Rising demand and limited domestic fuel supplies create opportunities in South East Asian countries. However, their scores are only average because there appears to be a growing risk of overcapacity in the region. While early investment is likely to pay off, later entrants into these markets may find themselves struggling not only because of oversupply in the domestic market, but also from tough competition in the wider regional market.
This could improve especially with growing inclinations towards relaxing price controls. Indonesia has made the politically difficult decision to raise fuel prices by cutting its subsidies. Malaysia's Petronas also seems to take a stronger stance against subsidies, with its chief executive calling them a 'poisoned chalice'. Even partial reform is likely to cause a significant reshuffle at the top of our Downstream RRRs table.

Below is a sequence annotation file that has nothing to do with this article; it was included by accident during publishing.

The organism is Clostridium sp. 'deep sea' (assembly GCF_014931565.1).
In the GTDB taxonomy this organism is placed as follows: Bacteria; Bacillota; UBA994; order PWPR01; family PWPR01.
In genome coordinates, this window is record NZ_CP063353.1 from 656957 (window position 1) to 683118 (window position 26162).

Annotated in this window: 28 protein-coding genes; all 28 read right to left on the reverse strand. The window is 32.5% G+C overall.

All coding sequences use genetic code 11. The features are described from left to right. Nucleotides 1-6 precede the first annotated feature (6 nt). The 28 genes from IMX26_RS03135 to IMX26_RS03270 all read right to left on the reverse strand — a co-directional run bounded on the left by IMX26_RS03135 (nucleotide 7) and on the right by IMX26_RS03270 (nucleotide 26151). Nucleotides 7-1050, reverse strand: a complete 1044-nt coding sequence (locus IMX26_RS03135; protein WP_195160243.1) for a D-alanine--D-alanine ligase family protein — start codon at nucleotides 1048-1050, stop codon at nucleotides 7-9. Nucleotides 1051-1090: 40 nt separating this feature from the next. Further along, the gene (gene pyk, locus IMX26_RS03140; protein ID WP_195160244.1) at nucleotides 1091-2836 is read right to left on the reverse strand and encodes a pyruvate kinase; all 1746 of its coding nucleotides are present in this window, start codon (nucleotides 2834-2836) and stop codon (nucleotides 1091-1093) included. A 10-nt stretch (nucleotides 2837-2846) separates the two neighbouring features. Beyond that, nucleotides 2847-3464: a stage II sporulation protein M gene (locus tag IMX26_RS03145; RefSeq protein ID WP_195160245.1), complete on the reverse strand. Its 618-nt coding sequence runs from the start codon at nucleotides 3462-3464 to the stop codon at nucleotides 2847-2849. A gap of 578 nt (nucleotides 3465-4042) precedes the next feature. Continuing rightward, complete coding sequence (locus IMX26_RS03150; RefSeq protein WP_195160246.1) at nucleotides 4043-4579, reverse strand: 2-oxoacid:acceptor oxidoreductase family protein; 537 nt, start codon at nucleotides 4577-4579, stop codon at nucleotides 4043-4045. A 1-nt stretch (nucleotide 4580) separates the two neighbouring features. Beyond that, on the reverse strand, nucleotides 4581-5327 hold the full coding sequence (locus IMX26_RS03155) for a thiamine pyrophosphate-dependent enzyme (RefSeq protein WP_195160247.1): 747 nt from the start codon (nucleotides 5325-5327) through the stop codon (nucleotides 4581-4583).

We can see the difficulties of the downstream sector reflected in the downstream scores of the markets. The chart below of our ratings shows that the risks associated with operating in the downstream segment in Indonesia and China are greater than the opportunities (shown by the lower score for risks than for rewards), suggesting a particularly high relative opportunity cost for these two markets.
|Pricing Levels Hurt Downstream Rewards|
|Asia Downstream Rewards And Risk Ratings|
|Downstream Industry Rewards||Downstream Country Rewards||Downstream Rewards||Downstream Industry Risks||Downstream Country Risks||Downstream Risks||Downstream R/R Ratings||Rank|
|*Higher score, lower risk. Source: BMI|
|Papua New Guinea||32.2||56.0||38.2||75.0||37.3||59.9||44.7||14|